E.g., They offer carry-out burgers in their restaurant.
- Processed food.
Meaning: Commercially prepared food bought for convenience. The food is cooked, canned, frozen, or packed in nutritional composition to preserve differently.
E.g., Processed food is very convenient for those who are busy all day long, but eating it frequently may be very harmful to our health.
18. To bolt something down.
Meaning: To gobble something that you hardly chew or taste it.
E.g., My son bolted down his lunch and went out with his friends.
19. To follow a recipe.
Meaning: To cook a meal using instructions.
E.g., I set up and run a popular blog that gives readers hundreds of quick lessons on how to follow recipes to make any dish great.
20. Drive through (drive-thru).
Meaning: Type of service provided by a business that allows customers to purchase products without leaving their cars.
E.g., On the way, he went into a fast-food drive-through and ordered food.
21. A quick snack.
Meaning: To eat a small amount of food between meals. A simple meal that is easy to cook and eat.
E.g., I didn’t have time for lunch, so I just grabbed a quick snack.
Meaning: To have a meal at home rather than in a restaurant.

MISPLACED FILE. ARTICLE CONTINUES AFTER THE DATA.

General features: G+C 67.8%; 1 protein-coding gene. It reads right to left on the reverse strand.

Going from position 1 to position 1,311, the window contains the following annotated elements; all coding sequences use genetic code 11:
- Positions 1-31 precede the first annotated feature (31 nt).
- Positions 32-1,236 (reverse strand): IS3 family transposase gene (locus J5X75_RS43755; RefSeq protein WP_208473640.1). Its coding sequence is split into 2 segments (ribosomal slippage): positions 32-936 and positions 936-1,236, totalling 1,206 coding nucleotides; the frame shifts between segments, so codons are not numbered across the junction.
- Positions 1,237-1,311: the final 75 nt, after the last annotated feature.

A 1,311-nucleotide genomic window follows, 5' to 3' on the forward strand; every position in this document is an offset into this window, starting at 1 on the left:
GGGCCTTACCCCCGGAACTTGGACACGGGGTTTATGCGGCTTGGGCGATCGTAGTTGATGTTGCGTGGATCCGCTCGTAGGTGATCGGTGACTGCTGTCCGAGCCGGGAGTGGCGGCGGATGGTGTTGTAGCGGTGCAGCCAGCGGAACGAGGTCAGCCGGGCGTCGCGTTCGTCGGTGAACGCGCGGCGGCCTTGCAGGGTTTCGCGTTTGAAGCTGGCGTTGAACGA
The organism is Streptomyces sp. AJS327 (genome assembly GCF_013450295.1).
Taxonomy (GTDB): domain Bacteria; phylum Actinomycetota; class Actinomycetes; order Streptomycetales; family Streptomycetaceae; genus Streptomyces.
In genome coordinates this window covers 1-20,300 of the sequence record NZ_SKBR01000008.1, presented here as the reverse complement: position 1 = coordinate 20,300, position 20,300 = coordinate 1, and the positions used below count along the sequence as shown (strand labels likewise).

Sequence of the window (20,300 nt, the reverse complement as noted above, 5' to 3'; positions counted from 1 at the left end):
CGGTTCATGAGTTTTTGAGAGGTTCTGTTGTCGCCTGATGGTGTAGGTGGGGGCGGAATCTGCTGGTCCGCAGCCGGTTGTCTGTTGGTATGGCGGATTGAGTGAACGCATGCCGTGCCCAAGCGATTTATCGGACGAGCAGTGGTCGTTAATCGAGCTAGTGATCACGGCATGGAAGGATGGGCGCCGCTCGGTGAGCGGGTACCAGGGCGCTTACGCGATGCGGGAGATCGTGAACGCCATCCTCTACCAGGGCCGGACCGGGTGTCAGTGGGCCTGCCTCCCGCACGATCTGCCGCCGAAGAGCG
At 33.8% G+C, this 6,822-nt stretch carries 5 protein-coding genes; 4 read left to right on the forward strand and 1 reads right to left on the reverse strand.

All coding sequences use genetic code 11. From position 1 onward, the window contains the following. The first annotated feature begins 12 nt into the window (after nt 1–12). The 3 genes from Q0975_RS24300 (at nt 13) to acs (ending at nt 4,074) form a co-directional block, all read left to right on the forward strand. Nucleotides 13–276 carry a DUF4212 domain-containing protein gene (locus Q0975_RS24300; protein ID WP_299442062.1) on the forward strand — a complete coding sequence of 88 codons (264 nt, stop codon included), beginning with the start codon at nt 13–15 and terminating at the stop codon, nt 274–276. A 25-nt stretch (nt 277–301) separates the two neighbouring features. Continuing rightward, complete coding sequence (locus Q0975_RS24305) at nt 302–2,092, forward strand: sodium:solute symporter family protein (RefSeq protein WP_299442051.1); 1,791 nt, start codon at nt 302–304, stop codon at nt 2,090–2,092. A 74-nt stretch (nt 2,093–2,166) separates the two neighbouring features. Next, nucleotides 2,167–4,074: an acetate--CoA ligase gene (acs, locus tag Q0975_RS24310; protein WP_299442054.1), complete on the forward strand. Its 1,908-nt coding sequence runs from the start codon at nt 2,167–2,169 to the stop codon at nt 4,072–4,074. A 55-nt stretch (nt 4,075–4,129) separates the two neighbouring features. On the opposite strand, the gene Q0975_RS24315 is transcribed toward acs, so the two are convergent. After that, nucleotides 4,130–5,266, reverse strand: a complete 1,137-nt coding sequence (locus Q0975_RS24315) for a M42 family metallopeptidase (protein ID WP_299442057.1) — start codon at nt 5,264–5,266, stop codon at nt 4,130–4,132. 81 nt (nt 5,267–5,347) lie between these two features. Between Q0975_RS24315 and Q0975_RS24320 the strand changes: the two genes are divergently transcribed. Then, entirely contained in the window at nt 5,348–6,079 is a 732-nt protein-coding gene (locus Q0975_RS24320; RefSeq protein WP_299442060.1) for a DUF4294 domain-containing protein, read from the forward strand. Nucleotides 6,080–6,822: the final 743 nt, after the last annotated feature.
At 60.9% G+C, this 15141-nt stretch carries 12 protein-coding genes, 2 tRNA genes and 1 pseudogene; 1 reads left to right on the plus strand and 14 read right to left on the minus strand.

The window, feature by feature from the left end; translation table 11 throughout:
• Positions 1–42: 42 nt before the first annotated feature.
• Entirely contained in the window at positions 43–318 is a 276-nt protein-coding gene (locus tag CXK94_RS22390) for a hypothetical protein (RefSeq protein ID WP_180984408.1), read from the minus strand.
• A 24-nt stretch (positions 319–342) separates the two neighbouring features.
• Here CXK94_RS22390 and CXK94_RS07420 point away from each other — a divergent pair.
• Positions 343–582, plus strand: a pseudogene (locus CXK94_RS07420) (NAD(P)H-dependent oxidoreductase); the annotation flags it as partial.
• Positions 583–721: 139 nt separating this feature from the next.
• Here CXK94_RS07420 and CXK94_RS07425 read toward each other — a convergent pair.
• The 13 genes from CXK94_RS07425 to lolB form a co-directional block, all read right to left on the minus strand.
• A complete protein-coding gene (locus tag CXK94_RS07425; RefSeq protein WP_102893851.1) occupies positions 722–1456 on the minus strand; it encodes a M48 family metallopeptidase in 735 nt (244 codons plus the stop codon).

E.g., Neither of us felt like going out tonight, so we ate in.
23. Binge eating.
Meaning: Eating a lot of food in a short period, especially without being able to control yourself.
E.g., He had a binge eating disorder.
24. A slap-up meal.
Meaning: A large meal or a lavish enjoyable meal.
E.g., They went to a slap-up meal on their wedding anniversary.
25. To tuck into.
Meaning: To eat something with pleasure or to eat food heartily.
E.g., She was tucking into a massive plate of pasta.
26. Go on a diet.
Meaning: Trying to lose weight by eating less food or specific foods and having a nutritional plan consisting of eating a smaller amount of food.
E.g., She thought she should go on a diet.
Also check :
- IELTS Vocabulary
- IELTS Speaking tips
- IELTS Vocabulary books
- IELTS Grammar
- IELTS Listening Vocabulary
- Sports Vocabulary IELTS
- English Pronunciation in use Intermediate pdf
- Work Vocabulary IELTS
Adjectives to describe food
An adjective is something that modifies a word to make it more specific. There is a vast repertoire of adjectives to describe a good taste.
Uncommon Adjectives with examples:
|Delectable||For a light and delectable dessert, try sticky rice and tropical fruits.
|Enticing||Our Menu ranges from enticing salads, char-grilled steaks, sizzling fajitas, succulent ribs, and much more.
|Palatable||The snapper is the most palatable of a good variety of sea fish.
|Scrumptious||These are scrumptious puddings that no-one can resist.
|Tantalizing||It is the tantalizing aroma of freshly baked bread.
|Sumptuous||It was a sumptuous lunch.
|Divine||This food is divine.|
Common Adjectives with examples:
|Amazing||Wow, this pasta salad is amazing.
|Appealing||Fast food is more appealing to the masses than healthy food.
|Enjoyable||Here are some ways to make family mealtimes enjoyable.
|Excellent||People gathered to enjoy an array of excellent food.
|It is an appetizing dessert.
|Yummy||This cheesecake is yummy. I’m going for another slice.
|Flavourful||I love how flavorful this soup is with all the fresh herbs and vegetables in it.|